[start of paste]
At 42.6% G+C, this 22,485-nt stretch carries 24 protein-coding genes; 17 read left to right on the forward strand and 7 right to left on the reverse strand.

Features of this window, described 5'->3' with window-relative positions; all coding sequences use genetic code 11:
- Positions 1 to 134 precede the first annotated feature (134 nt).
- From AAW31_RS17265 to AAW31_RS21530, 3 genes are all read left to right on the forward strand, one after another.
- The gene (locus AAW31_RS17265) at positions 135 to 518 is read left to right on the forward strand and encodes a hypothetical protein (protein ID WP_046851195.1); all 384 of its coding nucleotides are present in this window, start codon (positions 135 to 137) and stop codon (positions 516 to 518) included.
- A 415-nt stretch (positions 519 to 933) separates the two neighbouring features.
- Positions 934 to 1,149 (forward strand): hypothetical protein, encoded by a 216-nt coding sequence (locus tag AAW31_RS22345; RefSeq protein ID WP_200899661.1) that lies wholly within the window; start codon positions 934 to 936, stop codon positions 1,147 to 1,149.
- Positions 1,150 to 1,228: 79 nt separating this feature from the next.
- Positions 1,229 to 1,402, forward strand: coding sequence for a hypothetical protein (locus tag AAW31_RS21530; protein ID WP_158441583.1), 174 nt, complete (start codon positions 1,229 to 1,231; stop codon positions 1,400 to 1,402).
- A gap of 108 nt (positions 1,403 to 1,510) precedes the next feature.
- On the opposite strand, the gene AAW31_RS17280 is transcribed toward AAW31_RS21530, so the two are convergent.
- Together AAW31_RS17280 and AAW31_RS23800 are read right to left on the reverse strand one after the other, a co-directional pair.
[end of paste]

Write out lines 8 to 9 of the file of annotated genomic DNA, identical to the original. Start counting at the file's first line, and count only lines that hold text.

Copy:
- Positions 1,150 to 1,228: 79 nt separating this feature from the next.
- Positions 1,229 to 1,402, forward strand: coding sequence for a hypothetical protein (locus tag AAW31_RS21530; protein ID WP_158441583.1), 174 nt, complete (start codon positions 1,229 to 1,231; stop codon positions 1,400 to 1,402).